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2Physics Quote:
"About 200 femtoseconds after you started reading this line, the first step in actually seeing it took place. In the very first step of vision, the retinal chromophores in the rhodopsin proteins in your eyes were photo-excited and then driven through a conical intersection to form a trans isomer [1]. The conical intersection is the crucial part of the machinery that allows such ultrafast energy flow. Conical intersections (CIs) are the crossing points between two or more potential energy surfaces."
-- Adi Natan, Matthew R Ware, Vaibhav S. Prabhudesai, Uri Lev, Barry D. Bruner, Oded Heber, Philip H Bucksbaum
(Read Full Article: "Demonstration of Light Induced Conical Intersections in Diatomic Molecules" )

Sunday, May 31, 2015

Finding Optical Transitions for Testing a Fundamental Constant’s Constancy

From left to right: José, Alexander and Hendrik  discuss the spectral analysis -- standing next to the Heidelberg electron beam ion trap, where the results were obtained.

Authors: Alexander Windberger, Hendrik Bekker, José R. Crespo López-Urrutia

Affiliation: Max-Planck-Institut für Kernphysik, Heidelberg, Germany.

We studied the uncharted optical spectra of the highly charged ions W14+, Re15+, Os16+, Ir17+, and Pt18+, and demonstrated generally applicable methods to identify the measured spectral lines. That allowed us to infer the transition energies for proposed ultra-stable frequency standards using Hf12+ and W14+ ions. In Ir17+, optical transitions with the highest sensitivity to a potential variation of the fine structure constant α ever predicted for a stable atomic system were determined. Highly advanced atomic structure calculations were benchmarked in the extreme regime of a triple level crossing.

Fundamental constants are taken as given by Nature. Our understanding of the origin of these constants is, however, rather poor: Their values are not set within the Standard Model but have to be determined empirically. Alternative theories, such as string or coupled dark energy theories, assume that fundamental constants emerge from dynamical fields and can vary at different times or places in the universe (see [1] for a review). Therefore, probing the stability of these constants allows us to search for physics beyond the Standard Model.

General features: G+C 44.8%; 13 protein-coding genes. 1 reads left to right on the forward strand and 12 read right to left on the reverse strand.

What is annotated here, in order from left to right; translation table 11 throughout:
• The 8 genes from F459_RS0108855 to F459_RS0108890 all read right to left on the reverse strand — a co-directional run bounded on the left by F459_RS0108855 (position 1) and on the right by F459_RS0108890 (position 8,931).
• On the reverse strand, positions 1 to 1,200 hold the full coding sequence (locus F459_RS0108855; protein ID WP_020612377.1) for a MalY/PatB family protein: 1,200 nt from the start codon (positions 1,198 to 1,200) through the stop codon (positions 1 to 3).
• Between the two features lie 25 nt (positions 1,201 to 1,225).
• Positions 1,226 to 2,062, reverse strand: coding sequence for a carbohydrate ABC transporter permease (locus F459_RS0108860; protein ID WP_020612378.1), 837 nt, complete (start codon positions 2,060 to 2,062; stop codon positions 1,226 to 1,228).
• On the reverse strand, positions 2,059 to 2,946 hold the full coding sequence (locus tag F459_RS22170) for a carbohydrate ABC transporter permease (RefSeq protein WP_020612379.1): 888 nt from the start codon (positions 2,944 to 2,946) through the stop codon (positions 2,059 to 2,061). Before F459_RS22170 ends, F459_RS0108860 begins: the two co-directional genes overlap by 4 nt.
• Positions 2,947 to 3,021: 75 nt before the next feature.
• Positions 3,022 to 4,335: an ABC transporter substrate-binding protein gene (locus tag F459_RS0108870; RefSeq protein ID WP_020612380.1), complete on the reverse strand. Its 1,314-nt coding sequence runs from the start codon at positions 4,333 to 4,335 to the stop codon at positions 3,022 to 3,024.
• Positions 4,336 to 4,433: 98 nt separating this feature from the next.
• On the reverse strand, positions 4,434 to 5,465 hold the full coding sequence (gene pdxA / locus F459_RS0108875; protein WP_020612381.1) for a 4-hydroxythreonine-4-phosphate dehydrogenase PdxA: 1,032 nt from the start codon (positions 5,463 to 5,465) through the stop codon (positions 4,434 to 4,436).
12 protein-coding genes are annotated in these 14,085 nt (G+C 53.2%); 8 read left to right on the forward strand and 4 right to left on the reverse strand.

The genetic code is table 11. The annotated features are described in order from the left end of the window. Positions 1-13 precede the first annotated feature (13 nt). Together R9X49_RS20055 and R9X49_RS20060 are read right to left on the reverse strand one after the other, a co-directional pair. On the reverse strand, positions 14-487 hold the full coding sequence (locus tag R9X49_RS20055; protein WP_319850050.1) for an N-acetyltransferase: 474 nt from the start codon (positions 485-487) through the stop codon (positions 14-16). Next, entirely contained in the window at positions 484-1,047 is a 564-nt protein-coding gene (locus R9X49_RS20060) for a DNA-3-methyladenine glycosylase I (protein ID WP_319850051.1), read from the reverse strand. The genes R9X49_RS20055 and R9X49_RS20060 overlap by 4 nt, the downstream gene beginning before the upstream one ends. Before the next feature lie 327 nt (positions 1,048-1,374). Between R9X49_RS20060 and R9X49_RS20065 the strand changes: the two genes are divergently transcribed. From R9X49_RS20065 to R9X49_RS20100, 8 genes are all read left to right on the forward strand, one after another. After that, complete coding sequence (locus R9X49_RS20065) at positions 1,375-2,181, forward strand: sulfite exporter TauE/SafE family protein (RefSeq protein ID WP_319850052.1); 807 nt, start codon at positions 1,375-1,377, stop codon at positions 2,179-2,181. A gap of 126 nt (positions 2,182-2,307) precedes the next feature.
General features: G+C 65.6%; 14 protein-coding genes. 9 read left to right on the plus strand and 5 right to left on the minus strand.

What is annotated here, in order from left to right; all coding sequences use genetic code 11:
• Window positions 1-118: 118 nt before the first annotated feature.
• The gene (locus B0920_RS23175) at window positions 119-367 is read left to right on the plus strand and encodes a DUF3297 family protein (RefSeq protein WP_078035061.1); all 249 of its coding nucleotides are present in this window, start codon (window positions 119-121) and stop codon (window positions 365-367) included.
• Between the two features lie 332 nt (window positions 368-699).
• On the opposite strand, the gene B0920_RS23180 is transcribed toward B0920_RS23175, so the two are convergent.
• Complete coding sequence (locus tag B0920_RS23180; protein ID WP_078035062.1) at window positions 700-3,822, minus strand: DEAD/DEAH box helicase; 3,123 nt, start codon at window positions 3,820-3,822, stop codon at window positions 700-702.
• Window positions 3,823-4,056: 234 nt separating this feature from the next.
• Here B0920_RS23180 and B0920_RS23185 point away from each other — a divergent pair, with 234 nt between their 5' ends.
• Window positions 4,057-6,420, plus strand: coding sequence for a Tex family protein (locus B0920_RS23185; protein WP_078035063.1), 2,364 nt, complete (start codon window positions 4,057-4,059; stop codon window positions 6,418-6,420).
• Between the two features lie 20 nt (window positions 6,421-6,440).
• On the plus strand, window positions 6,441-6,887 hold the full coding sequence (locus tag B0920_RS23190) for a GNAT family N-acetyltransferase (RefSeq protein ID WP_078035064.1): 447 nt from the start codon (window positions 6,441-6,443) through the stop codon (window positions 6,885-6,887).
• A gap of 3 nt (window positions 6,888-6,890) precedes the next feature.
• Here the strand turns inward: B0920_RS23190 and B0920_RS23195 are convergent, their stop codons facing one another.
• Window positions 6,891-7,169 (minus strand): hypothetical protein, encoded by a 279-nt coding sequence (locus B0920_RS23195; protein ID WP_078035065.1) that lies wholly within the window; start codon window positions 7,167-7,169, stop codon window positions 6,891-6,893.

Our work focusses on testing a possible variation of the fine structure constant α, which characterizes the strength of interaction between charged particles and photons. Very small variations of α would lead to a detectable shift of wavelength, or color, of light which is emitted or absorbed by atoms. Following this approach the group of Webb et al. obtained the absorption spectra of interstellar clouds billions of light years away from us and in an extensive analysis found wavelength shifts for spectra observed at different angles [2]. This was interpreted as a spatial dipole-like variation of α.

We aim to test this extraordinary claim under well-defined laboratory conditions, preventing systematic uncertainties that the astrophysical observations might suffer from. Since the Earth, the Solar System, and our galaxy all move, a spatial variation translates into an effective temporal variation which was estimated at 10-19/year [3]. Such a minuscule drift could be measured by monitoring the frequency ratio of two highly accurate optical atomic clocks. The clock transitions should be very sensitive to an α variation, but to nothing else. Highly charged ions fulfill these requirements. With an increasing ionic charge, the wavelengths of electronic transitions decrease and leave the range accessible to lasers. Systems with level crossings are an exception. When two or more configurations are almost equal in energy, optical transitions are possible. The level crossing of the 5s and 4f subshells predicted for Ir17+ should enable the highest sensitivity to the sought-after α variation in a stable atomic system [4].

No detailed knowledge of the electronic structure of these ion species existed. Most heavy highly charged ions, as Ir17+, are experimentally unexplored, and calculations are not sufficiently accurate for these complex systems. For our studies, we used the Heidelberg electron beam ion trap, which produces and traps the ions of interest. The continuously excited ions decay by emitting radiation, of which we analyzed the optical spectrum. An exemplary measurement can be seen in Fig. 1, showing the optical spectra of W14+, Re15+, Os16+, Ir17+, and Pt18+ (atomic numbers Z=74-78). These ions encompass the whole predicted 5s-4f level crossing region.
Figure 1. (Click on the figure to view with higher resolution) Typical spectral map of Ir ions measured using the Heidelberg electron beam ion trap. For this measurement we acquired spectra at 10 V intervals of the electron beam acceleration potential. New groups of fluorescence lines start to appear when the electron beam energy reaches the ionization potential of an ionic charge state. The new charge state is produced more efficiently as the electron beam energy further increases, and the fluorescence lines become stronger until the ionization threshold of the next higher charge state is reached. At this point the ion population is transferred to the next charge state, which starts to fluoresce, while the former one disappears. This dependence of the fluorescence intensity on the acceleration potential is depicted in the right graph. It is notable that this section of the optical spectrum assigned to Ir17+ already shows a dense manifold of spectral lines. In order to derive the level structure from the spectrum, sophisticated identification schemes had to be applied.